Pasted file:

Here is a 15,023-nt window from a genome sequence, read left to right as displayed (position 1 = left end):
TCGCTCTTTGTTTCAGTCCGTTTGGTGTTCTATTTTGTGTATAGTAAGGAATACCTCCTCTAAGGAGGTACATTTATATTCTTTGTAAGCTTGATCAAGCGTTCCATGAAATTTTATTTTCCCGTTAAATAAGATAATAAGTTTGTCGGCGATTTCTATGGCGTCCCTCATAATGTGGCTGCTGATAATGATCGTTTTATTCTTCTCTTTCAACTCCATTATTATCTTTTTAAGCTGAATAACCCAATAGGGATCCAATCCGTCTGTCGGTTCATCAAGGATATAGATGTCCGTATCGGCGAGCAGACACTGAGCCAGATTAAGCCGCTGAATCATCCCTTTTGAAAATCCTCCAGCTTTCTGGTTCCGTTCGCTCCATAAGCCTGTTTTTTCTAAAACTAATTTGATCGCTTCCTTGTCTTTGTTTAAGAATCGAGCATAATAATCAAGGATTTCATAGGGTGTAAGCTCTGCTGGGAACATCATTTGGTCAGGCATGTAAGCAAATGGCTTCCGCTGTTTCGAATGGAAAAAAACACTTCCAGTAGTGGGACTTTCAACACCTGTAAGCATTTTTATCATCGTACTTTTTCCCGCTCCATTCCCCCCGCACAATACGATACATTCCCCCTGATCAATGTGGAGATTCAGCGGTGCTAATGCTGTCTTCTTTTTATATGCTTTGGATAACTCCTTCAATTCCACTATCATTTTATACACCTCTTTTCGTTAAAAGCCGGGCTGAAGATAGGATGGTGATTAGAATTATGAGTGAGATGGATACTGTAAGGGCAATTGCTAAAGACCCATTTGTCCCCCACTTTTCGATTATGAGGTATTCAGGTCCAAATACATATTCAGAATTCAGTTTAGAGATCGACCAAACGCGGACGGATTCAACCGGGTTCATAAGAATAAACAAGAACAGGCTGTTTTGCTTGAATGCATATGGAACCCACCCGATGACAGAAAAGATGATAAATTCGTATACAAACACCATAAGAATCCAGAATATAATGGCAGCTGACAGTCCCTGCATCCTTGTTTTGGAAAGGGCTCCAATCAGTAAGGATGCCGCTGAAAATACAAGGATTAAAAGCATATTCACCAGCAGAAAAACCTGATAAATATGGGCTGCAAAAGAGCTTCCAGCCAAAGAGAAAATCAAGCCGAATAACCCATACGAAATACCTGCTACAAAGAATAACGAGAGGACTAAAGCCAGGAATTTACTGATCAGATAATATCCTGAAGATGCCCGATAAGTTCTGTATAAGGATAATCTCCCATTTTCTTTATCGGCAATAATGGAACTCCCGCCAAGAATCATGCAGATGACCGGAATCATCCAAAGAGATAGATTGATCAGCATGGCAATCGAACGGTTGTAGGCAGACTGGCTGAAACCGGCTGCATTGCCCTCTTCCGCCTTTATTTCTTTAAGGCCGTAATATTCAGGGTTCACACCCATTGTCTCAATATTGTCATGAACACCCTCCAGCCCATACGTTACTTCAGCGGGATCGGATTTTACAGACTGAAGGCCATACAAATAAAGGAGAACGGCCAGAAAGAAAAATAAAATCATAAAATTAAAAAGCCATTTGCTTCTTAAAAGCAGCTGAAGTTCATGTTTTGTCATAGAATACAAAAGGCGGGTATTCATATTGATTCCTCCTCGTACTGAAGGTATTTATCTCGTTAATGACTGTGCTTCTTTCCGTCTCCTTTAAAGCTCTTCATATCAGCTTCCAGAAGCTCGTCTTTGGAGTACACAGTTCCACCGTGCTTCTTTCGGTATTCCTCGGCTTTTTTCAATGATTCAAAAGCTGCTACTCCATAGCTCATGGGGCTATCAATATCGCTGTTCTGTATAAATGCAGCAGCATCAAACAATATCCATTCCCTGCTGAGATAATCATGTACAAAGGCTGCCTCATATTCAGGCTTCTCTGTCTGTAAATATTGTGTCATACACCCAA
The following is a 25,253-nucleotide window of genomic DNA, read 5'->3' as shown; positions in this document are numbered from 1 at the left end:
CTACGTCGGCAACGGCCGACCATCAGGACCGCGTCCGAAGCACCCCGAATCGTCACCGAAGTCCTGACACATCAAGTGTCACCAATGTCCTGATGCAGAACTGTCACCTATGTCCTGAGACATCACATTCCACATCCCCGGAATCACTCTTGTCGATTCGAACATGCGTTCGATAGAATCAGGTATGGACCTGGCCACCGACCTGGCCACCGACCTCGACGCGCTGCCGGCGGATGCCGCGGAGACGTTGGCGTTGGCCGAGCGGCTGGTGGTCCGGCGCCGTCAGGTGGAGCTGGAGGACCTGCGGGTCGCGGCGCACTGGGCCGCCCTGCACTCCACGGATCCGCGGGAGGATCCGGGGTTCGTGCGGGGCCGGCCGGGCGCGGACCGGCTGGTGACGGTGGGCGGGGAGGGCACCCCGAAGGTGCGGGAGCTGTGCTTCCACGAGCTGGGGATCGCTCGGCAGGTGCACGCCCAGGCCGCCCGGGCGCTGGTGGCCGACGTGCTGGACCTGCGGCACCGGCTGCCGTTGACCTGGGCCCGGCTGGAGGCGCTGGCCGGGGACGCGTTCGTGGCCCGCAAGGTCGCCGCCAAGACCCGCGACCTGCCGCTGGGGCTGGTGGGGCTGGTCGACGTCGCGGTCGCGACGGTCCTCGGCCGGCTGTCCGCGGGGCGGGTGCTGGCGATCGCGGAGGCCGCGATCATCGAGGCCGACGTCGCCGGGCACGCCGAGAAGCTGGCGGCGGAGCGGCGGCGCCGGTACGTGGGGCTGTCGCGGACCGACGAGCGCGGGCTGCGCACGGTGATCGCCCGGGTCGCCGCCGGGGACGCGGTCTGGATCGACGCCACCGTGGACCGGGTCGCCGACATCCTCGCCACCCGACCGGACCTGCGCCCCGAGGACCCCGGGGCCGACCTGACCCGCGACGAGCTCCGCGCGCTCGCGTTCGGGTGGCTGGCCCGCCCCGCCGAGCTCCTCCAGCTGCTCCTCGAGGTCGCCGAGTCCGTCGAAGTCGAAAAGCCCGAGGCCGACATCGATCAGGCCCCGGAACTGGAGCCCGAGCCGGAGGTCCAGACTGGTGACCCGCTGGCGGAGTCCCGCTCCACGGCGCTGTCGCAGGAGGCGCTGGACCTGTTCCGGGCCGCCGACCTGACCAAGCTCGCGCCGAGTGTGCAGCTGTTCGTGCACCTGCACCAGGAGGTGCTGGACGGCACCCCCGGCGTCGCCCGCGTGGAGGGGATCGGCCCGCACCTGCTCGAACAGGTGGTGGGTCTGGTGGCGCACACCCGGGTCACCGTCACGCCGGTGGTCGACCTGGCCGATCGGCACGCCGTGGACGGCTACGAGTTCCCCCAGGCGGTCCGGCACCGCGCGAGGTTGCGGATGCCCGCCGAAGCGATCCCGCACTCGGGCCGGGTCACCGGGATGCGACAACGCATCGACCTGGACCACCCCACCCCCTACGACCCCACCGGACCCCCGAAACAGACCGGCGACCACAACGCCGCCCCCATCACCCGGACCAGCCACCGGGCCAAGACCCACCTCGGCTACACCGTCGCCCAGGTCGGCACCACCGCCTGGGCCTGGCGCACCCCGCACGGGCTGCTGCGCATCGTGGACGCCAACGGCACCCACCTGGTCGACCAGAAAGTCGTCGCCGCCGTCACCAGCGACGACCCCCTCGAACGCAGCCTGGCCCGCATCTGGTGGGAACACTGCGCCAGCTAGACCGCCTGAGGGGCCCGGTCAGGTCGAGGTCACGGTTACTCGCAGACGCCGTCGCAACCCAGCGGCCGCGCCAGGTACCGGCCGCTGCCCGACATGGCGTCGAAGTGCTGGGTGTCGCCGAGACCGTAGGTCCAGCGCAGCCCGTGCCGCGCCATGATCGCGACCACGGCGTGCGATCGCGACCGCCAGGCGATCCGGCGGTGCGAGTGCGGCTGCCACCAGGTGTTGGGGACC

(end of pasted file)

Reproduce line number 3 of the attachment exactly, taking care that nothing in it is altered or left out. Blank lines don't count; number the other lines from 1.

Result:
The following is a 25,253-nucleotide window of genomic DNA, read 5'->3' as shown; positions in this document are numbered from 1 at the left end: